Case Study: Calculating the Earnout

When parties negotiate the purchase and sale of a company, in order to bridge valuation gaps, the parties agree to an upfront purchase price plus an earnout, with the earn-out based on milestones such as revenues, earnings, regulatory approvals or other future events.  According to data available in Forsite™ M&A Deal Tool that contains thousands of deal data points,  30% of all merger agreements contain an earnout provision.  Earnout provisions are strongly concentrated in life sciences deals, with 67% of such deals including earnouts:

With potentially millions of dollars of additional consideration at stake, determination of whether a milestone has been achieved can be contentious.

Recently, a public company buyer acquired a private company for an up-front payment of cash plus a significant annual earnout based on the acquired company achieving a specified EBITDA during the two full calendar years following the acquisition.  The acquired company, as a subsidiary of the public company buyer, achieved substantial revenue growth, thanks in part to access to the buyer’s customer base and leverage of the buyer’s market reputation.  The revenue growth was more than sufficient for the acquired company to achieve the earnout based on the acquired company’s historic cost structure; however, the buyer calculated that the acquired company did not reach the EBITDA threshold, due in part to added costs allocated by the buyer to the acquired company.

As representative of the selling shareholders, Fortis stepped in to investigate and resolve the matter.  Fortis requested from the buyer detailed information regarding the costs allocated to the acquired company, its internal transfer pricing policies, how it charges other subsidiaries for services, and other accounting information supportive of the EBITDA calculation.  In reviewing the accounting records, it appeared that the buyer was “premium billing” the acquired company for certain services, equipment and intellectual property provided to the acquired company.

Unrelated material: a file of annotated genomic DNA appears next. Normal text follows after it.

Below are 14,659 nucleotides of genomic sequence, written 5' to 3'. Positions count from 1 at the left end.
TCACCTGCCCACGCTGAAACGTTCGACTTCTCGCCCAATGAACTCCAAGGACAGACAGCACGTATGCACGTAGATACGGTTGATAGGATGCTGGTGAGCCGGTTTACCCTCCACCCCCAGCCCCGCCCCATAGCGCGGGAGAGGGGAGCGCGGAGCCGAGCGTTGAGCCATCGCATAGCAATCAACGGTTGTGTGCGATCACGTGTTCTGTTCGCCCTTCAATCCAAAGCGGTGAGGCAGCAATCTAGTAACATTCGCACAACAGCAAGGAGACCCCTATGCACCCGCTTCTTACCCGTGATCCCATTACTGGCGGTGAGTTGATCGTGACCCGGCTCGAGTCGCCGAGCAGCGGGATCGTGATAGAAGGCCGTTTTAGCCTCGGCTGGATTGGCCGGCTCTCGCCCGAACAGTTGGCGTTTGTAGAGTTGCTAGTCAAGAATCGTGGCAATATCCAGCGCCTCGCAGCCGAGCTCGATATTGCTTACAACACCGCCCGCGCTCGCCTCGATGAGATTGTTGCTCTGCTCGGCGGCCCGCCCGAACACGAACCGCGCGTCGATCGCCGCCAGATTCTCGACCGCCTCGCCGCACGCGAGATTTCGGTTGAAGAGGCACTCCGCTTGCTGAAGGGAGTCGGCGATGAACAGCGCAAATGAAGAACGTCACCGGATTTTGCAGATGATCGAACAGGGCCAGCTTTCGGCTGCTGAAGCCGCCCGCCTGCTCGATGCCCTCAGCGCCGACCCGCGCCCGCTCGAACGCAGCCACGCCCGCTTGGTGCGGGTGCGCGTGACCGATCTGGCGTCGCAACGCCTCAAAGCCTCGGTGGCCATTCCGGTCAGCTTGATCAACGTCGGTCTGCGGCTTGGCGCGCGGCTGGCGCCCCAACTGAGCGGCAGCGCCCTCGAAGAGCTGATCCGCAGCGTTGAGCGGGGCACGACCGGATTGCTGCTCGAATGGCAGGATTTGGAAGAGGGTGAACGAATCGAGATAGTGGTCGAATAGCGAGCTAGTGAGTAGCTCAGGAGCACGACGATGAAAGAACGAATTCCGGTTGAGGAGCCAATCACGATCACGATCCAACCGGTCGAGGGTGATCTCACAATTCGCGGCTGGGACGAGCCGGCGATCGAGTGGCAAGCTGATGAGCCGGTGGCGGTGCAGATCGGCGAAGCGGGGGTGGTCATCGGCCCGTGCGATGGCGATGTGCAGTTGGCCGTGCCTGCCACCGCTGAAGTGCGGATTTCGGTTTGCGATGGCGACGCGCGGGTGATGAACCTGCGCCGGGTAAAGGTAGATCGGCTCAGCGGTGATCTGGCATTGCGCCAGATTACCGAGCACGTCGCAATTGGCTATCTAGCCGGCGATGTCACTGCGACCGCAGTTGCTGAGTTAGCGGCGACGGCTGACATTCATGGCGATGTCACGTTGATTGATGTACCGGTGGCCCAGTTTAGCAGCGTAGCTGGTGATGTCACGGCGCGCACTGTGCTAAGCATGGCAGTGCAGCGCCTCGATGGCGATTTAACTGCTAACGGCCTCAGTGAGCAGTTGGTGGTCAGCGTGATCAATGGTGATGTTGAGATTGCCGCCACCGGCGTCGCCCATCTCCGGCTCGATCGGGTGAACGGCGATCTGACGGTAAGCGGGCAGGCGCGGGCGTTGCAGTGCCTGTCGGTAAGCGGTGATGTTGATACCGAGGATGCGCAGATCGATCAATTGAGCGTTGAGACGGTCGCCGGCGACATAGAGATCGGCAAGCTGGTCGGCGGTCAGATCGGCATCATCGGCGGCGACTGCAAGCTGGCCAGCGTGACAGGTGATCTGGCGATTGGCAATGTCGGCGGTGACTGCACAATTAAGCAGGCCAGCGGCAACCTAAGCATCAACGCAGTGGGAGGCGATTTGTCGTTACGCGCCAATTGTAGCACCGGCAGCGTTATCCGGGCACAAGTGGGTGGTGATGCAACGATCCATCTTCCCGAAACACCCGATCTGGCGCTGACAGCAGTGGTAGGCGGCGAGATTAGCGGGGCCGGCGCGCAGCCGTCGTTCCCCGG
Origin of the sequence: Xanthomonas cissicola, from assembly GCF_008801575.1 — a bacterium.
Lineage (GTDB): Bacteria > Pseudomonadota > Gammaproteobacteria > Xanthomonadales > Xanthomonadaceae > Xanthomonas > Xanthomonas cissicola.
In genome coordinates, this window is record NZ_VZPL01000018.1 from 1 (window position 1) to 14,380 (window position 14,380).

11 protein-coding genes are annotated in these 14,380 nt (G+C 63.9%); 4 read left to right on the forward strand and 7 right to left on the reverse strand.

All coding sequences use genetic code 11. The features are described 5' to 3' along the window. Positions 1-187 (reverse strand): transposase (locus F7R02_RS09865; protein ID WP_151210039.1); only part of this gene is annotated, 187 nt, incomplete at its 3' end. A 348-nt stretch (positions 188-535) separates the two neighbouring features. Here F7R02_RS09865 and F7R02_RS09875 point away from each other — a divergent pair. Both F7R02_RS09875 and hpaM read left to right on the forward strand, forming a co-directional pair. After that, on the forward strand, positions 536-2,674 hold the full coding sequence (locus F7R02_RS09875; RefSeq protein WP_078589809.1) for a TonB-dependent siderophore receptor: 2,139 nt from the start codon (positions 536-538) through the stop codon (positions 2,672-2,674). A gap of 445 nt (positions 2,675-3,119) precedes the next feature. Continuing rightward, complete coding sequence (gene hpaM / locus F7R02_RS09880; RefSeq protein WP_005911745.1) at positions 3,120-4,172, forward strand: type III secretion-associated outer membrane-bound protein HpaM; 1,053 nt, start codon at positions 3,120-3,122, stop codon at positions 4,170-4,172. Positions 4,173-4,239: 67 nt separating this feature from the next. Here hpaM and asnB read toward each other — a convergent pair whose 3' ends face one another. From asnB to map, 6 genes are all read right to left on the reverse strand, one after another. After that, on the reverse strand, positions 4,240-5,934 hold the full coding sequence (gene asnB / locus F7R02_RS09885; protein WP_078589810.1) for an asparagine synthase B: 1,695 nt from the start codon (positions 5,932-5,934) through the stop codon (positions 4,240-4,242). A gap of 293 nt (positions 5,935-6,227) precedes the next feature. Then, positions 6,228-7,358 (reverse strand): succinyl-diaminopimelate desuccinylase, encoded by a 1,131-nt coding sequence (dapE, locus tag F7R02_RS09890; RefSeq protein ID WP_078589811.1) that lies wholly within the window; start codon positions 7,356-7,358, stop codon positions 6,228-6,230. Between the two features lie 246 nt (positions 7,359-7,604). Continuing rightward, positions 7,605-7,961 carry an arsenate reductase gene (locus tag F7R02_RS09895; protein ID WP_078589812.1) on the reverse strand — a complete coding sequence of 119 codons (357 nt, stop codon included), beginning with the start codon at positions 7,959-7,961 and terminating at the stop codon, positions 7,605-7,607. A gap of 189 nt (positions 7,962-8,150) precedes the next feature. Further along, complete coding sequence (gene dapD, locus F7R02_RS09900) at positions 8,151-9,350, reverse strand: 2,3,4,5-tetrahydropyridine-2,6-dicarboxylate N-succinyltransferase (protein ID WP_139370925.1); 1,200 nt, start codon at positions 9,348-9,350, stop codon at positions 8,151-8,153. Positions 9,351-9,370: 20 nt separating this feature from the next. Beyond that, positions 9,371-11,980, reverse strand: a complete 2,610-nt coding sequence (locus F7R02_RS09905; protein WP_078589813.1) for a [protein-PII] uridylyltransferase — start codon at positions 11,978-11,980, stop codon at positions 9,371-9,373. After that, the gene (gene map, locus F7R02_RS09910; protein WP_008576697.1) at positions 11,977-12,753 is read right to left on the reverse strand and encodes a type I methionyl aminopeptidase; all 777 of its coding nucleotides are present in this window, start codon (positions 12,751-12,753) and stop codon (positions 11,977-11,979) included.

Fortis raised the issue with the buyer, who countered that the acquired company’s revenue growth was largely attributable to the buyer’s contribution of sales leads plus the parent’s “goodwill umbrella” under which the acquired company now operated.  Accordingly, the buyer argued that it deserved a premium on transfers of services and intellectual property to the acquired company to account for the buyer’s contributions to the success of the acquired company.  

Fortis was able to demonstrate to the buyer that the earnout provisions in the merger agreement provided that the EBITDA calculation was based on the acquired company’s pre-closing cost structure.  Under that analysis, any new costs or expenses imposed on the acquired company by the buyer had to be eliminated for purposes of calculating the EBITDA.  As revised, the acquired company achieved the necessary EBITDA to qualify for the earnout.  Following lengthy negotiations, buyer agreed to pay the earnout.

M&A transactions present a wide range of situations where post-closing issues can arise.  As a leading post-closing shareholder representative on private M&A transactions, we have faced these issues many times on behalf of selling shareholders, and can effectively deal with these issues through our experience and judgement.  Please contact us if you would like to discuss any post-closing matter in connection with M&A transactions.  

Also, please check out Fortis Advisors’ Forsite™ M&A Deal Tool, our reference tool for the M&A community to empower dealmakers with the data they need to understand “market,” negotiate better deals and follow emerging trends.  For additional insights into the data, along with practice tips on M&A transactions, please visit our “After Closing Series” and “Fortis Insights”.